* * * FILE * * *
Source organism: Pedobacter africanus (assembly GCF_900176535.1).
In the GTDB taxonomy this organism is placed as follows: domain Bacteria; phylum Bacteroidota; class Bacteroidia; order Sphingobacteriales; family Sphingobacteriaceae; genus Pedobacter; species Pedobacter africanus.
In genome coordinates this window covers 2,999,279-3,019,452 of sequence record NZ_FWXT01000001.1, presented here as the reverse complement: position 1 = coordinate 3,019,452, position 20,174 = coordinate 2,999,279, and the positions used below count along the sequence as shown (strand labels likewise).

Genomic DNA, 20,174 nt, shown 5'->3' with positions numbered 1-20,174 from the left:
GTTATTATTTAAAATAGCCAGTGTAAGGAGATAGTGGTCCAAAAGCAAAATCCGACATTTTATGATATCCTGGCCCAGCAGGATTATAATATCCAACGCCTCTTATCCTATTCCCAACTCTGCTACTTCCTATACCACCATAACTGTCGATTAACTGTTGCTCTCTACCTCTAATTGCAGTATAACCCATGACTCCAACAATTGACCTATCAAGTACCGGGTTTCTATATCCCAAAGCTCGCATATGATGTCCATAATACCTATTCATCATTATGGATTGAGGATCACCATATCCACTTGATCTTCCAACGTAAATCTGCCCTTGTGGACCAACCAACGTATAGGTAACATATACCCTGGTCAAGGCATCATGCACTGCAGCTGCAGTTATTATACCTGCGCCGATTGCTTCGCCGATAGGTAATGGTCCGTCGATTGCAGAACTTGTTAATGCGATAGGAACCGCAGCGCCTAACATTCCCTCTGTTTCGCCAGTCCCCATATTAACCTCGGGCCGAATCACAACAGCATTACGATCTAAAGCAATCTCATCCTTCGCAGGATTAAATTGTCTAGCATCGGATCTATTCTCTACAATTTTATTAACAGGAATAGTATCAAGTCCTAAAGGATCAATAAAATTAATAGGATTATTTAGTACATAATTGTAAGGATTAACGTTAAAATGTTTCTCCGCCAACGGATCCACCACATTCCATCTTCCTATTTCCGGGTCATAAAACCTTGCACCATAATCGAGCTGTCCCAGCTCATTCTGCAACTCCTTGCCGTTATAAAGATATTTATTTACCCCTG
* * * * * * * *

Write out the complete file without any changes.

Source organism: Pedobacter africanus (assembly GCF_900176535.1).
In the GTDB taxonomy this organism is placed as follows: domain Bacteria; phylum Bacteroidota; class Bacteroidia; order Sphingobacteriales; family Sphingobacteriaceae; genus Pedobacter; species Pedobacter africanus.
In genome coordinates this window covers 2,999,279-3,019,452 of sequence record NZ_FWXT01000001.1, presented here as the reverse complement: position 1 = coordinate 3,019,452, position 20,174 = coordinate 2,999,279, and the positions used below count along the sequence as shown (strand labels likewise).

Genomic DNA, 20,174 nt, shown 5'->3' with positions numbered 1-20,174 from the left:
GTTATTATTTAAAATAGCCAGTGTAAGGAGATAGTGGTCCAAAAGCAAAATCCGACATTTTATGATATCCTGGCCCAGCAGGATTATAATATCCAACGCCTCTTATCCTATTCCCAACTCTGCTACTTCCTATACCACCATAACTGTCGATTAACTGTTGCTCTCTACCTCTAATTGCAGTATAACCCATGACTCCAACAATTGACCTATCAAGTACCGGGTTTCTATATCCCAAAGCTCGCATATGATGTCCATAATACCTATTCATCATTATGGATTGAGGATCACCATATCCACTTGATCTTCCAACGTAAATCTGCCCTTGTGGACCAACCAACGTATAGGTAACATATACCCTGGTCAAGGCATCATGCACTGCAGCTGCAGTTATTATACCTGCGCCGATTGCTTCGCCGATAGGTAATGGTCCGTCGATTGCAGAACTTGTTAATGCGATAGGAACCGCAGCGCCTAACATTCCCTCTGTTTCGCCAGTCCCCATATTAACCTCGGGCCGAATCACAACAGCATTACGATCTAAAGCAATCTCATCCTTCGCAGGATTAAATTGTCTAGCATCGGATCTATTCTCTACAATTTTATTAACAGGAATAGTATCAAGTCCTAAAGGATCAATAAAATTAATAGGATTATTTAGTACATAATTGTAAGGATTAACGTTAAAATGTTTCTCCGCCAACGGATCCACCACATTCCATCTTCCTATTTCCGGGTCATAAAACCTTGCACCATAATCGAGCTGTCCCAGCTCATTCTGCAACTCCTTGCCGTTATAAAGATATTTATTTACCCCTG